Effect of Scaffold Surface Chemistry on Stem Cell Response in 2-D vs. 3-D Cell Culture Niches

Sumona Sarkar, Carl G. Simon, Jr., Roberta I. Lock, and Joy P. Dunkers


To develop tissue engineered devices for regenerative medicine strategies, key scaffold properties for directing stem cell response must be identified.  As focus shifts from 2-D to 3-D culture systems in an attempt to better recapitulate the natural cellular environment, traditional strategies to enhance the cell culture environment may no longer have equivalent effects on cells.  The synergistic effects of the new 3-D culture environments are largely undetermined.

In the current study, to directly and independently investigate the effects of scaffold chemistry in 2-D vs. 3-D cell niches, we have systematically altered the surface chemistry of poly (ε-caprolactone) (PCL) nanofiber scaffolds (3-D niche) and spun coat PCL films (2-D niche).  In this system, scaffold structural properties are kept constant while chemistry is varied by mild hydrolysis to generate hydroxyl and carboxyl groups on the polymer surface Scaffold structure and fiber diameter were visualized using scanning electron microscopy (SEM).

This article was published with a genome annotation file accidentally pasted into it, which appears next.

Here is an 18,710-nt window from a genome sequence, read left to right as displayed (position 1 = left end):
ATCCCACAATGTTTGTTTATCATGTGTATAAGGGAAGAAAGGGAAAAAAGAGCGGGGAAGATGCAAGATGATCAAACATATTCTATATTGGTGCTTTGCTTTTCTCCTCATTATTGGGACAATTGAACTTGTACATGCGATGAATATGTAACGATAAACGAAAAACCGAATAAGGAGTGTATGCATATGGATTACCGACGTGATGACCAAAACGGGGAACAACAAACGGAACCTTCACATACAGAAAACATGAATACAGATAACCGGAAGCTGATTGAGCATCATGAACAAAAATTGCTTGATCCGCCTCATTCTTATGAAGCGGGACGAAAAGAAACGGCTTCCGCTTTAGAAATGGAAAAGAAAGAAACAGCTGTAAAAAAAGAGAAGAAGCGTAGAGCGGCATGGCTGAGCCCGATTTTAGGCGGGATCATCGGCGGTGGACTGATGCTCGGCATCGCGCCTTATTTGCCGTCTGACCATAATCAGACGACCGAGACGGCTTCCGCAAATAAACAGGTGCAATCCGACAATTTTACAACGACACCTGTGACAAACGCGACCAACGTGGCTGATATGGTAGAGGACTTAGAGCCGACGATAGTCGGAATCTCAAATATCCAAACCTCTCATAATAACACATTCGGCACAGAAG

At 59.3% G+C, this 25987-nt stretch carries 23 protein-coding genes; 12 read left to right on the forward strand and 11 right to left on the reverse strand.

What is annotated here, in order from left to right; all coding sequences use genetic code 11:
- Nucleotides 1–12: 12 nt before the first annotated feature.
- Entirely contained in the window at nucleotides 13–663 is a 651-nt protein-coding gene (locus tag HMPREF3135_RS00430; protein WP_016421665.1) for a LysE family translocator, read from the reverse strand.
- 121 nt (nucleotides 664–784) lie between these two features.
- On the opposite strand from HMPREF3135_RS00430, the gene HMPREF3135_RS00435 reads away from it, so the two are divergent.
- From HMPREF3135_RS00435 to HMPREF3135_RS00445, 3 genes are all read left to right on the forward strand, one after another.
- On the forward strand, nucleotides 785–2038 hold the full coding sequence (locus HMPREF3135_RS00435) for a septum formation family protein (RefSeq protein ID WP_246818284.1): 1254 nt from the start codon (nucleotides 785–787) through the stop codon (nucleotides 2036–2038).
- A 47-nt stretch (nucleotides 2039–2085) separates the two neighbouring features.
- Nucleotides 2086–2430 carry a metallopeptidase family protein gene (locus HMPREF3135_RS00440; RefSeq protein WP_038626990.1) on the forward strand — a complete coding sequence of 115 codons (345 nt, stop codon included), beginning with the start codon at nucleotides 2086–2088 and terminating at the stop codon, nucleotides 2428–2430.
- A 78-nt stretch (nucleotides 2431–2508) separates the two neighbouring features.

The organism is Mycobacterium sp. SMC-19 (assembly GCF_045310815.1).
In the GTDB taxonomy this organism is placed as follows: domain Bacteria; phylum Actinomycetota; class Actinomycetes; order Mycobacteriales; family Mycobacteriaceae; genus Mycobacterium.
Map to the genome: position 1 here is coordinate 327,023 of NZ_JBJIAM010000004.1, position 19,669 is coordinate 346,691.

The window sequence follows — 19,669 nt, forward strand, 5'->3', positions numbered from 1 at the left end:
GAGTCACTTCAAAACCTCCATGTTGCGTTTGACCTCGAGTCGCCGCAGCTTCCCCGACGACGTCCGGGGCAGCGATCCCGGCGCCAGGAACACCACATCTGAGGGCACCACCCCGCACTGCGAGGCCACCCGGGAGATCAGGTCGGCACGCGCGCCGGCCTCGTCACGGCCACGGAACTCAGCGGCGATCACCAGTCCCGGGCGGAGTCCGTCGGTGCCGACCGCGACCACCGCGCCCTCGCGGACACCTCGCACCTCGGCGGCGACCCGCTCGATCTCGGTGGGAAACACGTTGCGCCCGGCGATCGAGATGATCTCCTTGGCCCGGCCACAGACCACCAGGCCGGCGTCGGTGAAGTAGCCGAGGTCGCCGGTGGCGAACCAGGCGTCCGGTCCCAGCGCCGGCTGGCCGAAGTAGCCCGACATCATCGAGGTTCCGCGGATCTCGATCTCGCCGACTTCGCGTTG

Hydrolyzed NF scaffolds and SC films both had a significant decrease in water contact angle with a corresponding increase in surface carboxyl concentration for NFs as determined by the toludine blue O assay.  In addition, XPS results indicated an increase in surface oxygen:carbon ratio on NF scaffolds.  Scaffolds were seeded with hBMSCs and investigated for morphology (1 d), proliferation (14 d) and differentiation (14 d).  Cell area was significantly lower on hydrolyzed SC vs. un-modified SC while there was no significant difference in cell shape on hydrolyzed NF vs. un-modified NF.  Proliferation was not significantly different between hydrolyzed and un-modified scaffolds while alkaline phosphatase activity was significantly increased on hydrolyzed SC films.  No significant difference was observed in alkaline phosphatase activity when comparing hydrolyzed NF versus un-modified NF. 

We have successfully developed a material system that enables the systematic investigation of the effects of scaffold structure and chemistry in 2-D vs. 3-D cultures.  The results show that PCL surface hydrolysis chemistry affects cell shape and differentiation in 2-D culture but not in 3-D culture, indicating that the surface chemistry has less effect on cell function in 3-D scaffold systems.

Acknowledgements: Christopher M. Stafford, NIST, for assistance with XPS.